In FY 1993, Gallaudet University's outreach programs served 82,514 persons. The Pre-college Programs outreach and product dissemination figure for FY 1993 was 99,556. Gallaudet reports 100,000 student support services contact hours in FY 1993.

Hearing students are admitted to graduate and outreach programs, including a master's degree program in interpreting.

Services

Gallaudet University, which is a private, nonprofit educational institution, provides a wide range of educational opportunities for persons who are deaf from the elementary to postsecondary levels. It conducts a wide variety of basic and applied research, and provides public service programs for persons who are deaf and to professionals who work with persons who are deaf. To increase the effectiveness of its instructional programs, the University provides a variety of support services, including but not limited to communications training, counseling, social services, speech and audiological services, physical and occupational therapy, educational assessment and evaluation, family education, and medical services.

Program Administration

The Federal Government provides 98.7 percent of the funding for Gallaudet's elementary and secondary programs and approximately 65 percent of the funding for the University. The University is authorized by the Education of the Deaf Act of 1986 (EDA), which significantly expanded the monitoring and evaluation responsibilities of the Secretary of Education over Gallaudet's educational programs and activities and administrative operations. The operation of the institution is under the direction and control of a Board of Trustees.

Management Improvement Strategies

Gallaudet is developing a Vision Statement for the University that will guide the University's planning and determine the focus of the University's activities for the rest of the decade.

In FY 1990, Gallaudet initiated a process to reduce total staffing at the University by two percent per year over the course of 5 years. Gallaudet is in its third year of this initiative and plans to reallocate savings achieved from these reductions to provide additional funds for increases in faculty and staff compensation.

As a requirement of the 1992 Education of the Deaf Act Amendments, the Department and Gallaudet University have been working on a new agreement governing the operation and national mission activities of the Model Secondary School for the Deaf and the Kendall Demonstration Elementary School. In addition, the Amendments extend protections under Part B of the Individuals with Disabilities Education Act to children referred to these schools by parents or guardians, and contain provisions broadening the focus of the programs to include students not college bound and students with a broad spectrum of needs.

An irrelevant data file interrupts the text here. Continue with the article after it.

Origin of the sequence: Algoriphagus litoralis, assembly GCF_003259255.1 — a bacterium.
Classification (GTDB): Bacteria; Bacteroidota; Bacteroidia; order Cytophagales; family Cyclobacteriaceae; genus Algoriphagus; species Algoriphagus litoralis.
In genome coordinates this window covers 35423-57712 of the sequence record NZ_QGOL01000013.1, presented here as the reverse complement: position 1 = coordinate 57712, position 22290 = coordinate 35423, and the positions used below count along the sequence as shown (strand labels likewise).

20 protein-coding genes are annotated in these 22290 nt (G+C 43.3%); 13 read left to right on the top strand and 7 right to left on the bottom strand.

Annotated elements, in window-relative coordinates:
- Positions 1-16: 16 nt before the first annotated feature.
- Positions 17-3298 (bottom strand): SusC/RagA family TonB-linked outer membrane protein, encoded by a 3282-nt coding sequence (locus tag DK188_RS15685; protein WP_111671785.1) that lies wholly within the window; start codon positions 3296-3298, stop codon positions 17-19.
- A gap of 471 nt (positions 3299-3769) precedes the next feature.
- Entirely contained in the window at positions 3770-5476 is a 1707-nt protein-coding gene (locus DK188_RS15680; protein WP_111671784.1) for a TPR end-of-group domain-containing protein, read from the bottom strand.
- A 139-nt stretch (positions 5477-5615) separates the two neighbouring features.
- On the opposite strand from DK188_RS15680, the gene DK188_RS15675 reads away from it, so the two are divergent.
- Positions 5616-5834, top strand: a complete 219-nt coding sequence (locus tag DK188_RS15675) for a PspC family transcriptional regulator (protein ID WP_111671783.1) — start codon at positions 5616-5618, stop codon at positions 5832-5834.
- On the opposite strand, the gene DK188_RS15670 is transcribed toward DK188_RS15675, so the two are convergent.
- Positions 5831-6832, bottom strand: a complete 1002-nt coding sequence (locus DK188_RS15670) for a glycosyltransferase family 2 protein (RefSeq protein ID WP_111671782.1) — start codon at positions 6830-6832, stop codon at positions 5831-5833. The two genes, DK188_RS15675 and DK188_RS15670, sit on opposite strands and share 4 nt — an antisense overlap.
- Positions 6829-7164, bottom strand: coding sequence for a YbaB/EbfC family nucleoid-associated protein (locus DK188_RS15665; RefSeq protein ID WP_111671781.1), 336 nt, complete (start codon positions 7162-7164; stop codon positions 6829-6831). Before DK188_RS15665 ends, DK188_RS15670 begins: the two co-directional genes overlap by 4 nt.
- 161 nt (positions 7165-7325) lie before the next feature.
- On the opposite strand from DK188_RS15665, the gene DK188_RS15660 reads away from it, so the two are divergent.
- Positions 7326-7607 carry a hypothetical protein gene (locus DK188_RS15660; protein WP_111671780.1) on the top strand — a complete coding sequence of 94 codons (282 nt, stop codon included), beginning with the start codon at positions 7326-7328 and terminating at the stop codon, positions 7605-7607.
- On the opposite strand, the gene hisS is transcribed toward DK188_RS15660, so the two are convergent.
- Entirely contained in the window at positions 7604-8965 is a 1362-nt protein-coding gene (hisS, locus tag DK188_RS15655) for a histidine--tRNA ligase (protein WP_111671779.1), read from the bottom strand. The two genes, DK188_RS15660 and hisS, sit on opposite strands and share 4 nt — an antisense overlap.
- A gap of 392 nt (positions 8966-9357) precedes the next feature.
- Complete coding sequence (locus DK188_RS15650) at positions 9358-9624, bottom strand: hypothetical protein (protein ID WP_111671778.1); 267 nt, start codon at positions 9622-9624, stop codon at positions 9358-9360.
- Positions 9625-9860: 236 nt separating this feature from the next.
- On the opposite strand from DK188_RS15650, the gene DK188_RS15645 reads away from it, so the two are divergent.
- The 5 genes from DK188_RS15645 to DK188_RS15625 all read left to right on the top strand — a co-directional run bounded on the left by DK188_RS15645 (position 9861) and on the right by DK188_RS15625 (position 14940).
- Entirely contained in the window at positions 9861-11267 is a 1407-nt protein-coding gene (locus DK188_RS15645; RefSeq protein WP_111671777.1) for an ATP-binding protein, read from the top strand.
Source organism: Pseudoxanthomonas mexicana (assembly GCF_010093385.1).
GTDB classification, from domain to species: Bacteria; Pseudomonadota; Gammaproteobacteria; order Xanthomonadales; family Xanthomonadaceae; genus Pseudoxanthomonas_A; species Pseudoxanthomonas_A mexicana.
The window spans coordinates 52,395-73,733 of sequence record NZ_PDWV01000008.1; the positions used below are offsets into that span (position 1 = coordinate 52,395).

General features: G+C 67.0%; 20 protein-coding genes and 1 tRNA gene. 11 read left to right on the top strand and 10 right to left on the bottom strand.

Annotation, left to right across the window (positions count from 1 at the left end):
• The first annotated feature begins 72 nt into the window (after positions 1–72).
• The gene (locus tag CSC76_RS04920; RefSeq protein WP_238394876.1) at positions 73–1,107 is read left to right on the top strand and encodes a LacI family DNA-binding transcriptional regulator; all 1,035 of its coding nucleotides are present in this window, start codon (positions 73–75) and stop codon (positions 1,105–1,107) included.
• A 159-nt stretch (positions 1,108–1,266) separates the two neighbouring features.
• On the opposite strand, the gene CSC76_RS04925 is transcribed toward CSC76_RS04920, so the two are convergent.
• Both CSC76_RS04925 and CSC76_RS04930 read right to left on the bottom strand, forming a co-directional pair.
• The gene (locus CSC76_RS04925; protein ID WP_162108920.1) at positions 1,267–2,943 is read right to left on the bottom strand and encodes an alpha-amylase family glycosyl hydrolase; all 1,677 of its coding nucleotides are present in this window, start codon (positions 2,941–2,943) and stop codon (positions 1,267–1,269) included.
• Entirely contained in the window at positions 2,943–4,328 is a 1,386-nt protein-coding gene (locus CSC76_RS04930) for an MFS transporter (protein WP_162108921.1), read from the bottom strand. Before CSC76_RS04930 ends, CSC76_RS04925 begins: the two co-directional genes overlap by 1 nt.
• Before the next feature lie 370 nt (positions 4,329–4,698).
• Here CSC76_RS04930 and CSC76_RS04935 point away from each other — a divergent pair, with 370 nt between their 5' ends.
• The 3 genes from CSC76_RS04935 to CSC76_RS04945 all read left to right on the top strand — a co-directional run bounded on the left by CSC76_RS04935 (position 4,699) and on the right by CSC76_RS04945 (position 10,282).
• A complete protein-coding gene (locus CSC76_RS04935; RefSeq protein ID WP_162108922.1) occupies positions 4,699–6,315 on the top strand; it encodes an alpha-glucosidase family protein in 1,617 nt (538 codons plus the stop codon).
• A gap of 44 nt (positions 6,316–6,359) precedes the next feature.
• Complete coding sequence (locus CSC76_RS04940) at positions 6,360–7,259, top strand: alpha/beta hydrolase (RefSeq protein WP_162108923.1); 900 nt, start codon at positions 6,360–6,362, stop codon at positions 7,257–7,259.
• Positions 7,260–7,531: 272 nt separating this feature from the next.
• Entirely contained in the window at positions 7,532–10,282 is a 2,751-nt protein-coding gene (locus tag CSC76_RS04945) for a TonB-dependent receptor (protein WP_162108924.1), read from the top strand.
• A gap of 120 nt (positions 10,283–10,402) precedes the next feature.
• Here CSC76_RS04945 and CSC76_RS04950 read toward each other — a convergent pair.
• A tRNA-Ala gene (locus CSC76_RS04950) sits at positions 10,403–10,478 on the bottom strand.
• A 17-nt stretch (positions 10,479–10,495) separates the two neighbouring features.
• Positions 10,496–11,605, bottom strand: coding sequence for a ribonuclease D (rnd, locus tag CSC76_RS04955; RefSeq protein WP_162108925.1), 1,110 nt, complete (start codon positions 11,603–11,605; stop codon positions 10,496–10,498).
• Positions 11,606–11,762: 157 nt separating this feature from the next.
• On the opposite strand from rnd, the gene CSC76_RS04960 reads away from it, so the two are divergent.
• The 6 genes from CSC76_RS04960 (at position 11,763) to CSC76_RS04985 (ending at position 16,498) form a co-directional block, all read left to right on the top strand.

Also as a result of the 1992 EDA Amendments, the University has improved and expanded its annual reporting to the Department; has established policies prohibiting the use of Federal funds in specific areas; and has developed policies governing the allowability of expenditures in other specified areas.

In FY 1993, the Department completed a study of Gallaudet University's management, planning, and budget processes. The objective of the study was to assess the availability of information at Gallaudet that could be used to evaluate the effectiveness of the University's budgetary and planning processes, in addition to how operational and programmatic priorities are derived, and how well Gallaudet's priorities reflect the Federal mandate for its programs. A number of observations and recommendations have been raised by the study and the Department plans to work with the University to determine what changes may be indicated to address the study recommendations (III.5.).

Outcomes

Gallaudet University awarded degrees to 339 students in FY 1993. Of this number, 10 associate, 239 bachelor's, 89 master's and 1 Ph.D. degrees were earned.

III. Sources of Information

  1. Educating Students at Gallaudet and the National Institute for the Deaf (Washington, DC: General Accounting Office GAO/HRD 85-34, March 22, 1985).

  2. Deaf Education: Cost and Student Characteristics at Federally Assisted Schools (Washington, DC: GAO/HRD-86-64BR, February 14, 1986).

  3. Deaf Education: The National Mission of Gallaudet's Elementary and Secondary Schools (Washington, DC: GAO/HRD-87-133, September 30, 1987).

  4. The Utility of Selected Data Bases for the Analysis of Educational Outcomes and Expenditures for Deaf Students (Washington, DC: Pelavin Associates, April 1990).

  5. Review of Accounting and Budgeting Processes at Gallaudet University; Gallaudet University: A Comparative Analysis; and Gallaudet University Annual Budget Request Package (Washington, D.C.: Ernst and Young, August 1993).

  6. The Education of the Deaf Act of 1986, as amended by Public Laws 102-421 and 103-73.

  7. Gallaudet University's Annual Reports for Fiscal Years 1992 and 1993.

IV. Planned Studies

None.

V. Contacts for Further Information

Program Operations:
Ramon Rodriquez, (202) 205-8174
Fran Parrotta, (202) 205-8196

Program Studies:
Barbara Vespucci, (202) 401-3630